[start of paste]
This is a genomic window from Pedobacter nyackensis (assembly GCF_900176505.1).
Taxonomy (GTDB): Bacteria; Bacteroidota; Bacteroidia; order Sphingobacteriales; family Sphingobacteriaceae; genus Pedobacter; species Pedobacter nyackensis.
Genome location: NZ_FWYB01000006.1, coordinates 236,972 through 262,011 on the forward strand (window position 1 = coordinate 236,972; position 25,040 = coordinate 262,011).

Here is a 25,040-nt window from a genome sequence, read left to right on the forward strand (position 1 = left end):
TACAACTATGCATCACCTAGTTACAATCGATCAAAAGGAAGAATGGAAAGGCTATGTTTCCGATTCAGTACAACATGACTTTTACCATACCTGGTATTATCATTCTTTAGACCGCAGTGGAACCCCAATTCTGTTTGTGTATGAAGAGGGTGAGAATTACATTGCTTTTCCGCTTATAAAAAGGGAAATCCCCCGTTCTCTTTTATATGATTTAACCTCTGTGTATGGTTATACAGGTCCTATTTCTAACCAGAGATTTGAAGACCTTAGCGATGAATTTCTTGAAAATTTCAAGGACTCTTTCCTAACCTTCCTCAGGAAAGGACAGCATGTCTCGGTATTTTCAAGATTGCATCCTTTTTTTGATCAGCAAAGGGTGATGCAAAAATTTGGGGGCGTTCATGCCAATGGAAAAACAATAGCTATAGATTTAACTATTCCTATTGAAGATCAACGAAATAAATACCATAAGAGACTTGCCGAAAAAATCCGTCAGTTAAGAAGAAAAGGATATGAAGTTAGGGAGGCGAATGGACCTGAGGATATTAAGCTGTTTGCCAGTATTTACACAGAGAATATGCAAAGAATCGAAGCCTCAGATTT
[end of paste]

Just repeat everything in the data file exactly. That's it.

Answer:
This is a genomic window from Pedobacter nyackensis (assembly GCF_900176505.1).
Taxonomy (GTDB): Bacteria; Bacteroidota; Bacteroidia; order Sphingobacteriales; family Sphingobacteriaceae; genus Pedobacter; species Pedobacter nyackensis.
Genome location: NZ_FWYB01000006.1, coordinates 236,972 through 262,011 on the forward strand (window position 1 = coordinate 236,972; position 25,040 = coordinate 262,011).

Here is a 25,040-nt window from a genome sequence, read left to right on the forward strand (position 1 = left end):
TACAACTATGCATCACCTAGTTACAATCGATCAAAAGGAAGAATGGAAAGGCTATGTTTCCGATTCAGTACAACATGACTTTTACCATACCTGGTATTATCATTCTTTAGACCGCAGTGGAACCCCAATTCTGTTTGTGTATGAAGAGGGTGAGAATTACATTGCTTTTCCGCTTATAAAAAGGGAAATCCCCCGTTCTCTTTTATATGATTTAACCTCTGTGTATGGTTATACAGGTCCTATTTCTAACCAGAGATTTGAAGACCTTAGCGATGAATTTCTTGAAAATTTCAAGGACTCTTTCCTAACCTTCCTCAGGAAAGGACAGCATGTCTCGGTATTTTCAAGATTGCATCCTTTTTTTGATCAGCAAAGGGTGATGCAAAAATTTGGGGGCGTTCATGCCAATGGAAAAACAATAGCTATAGATTTAACTATTCCTATTGAAGATCAACGAAATAAATACCATAAGAGACTTGCCGAAAAAATCCGTCAGTTAAGAAGAAAAGGATATGAAGTTAGGGAGGCGAATGGACCTGAGGATATTAAGCTGTTTGCCAGTATTTACACAGAGAATATGCAAAGAATCGAAGCCTCAGATTT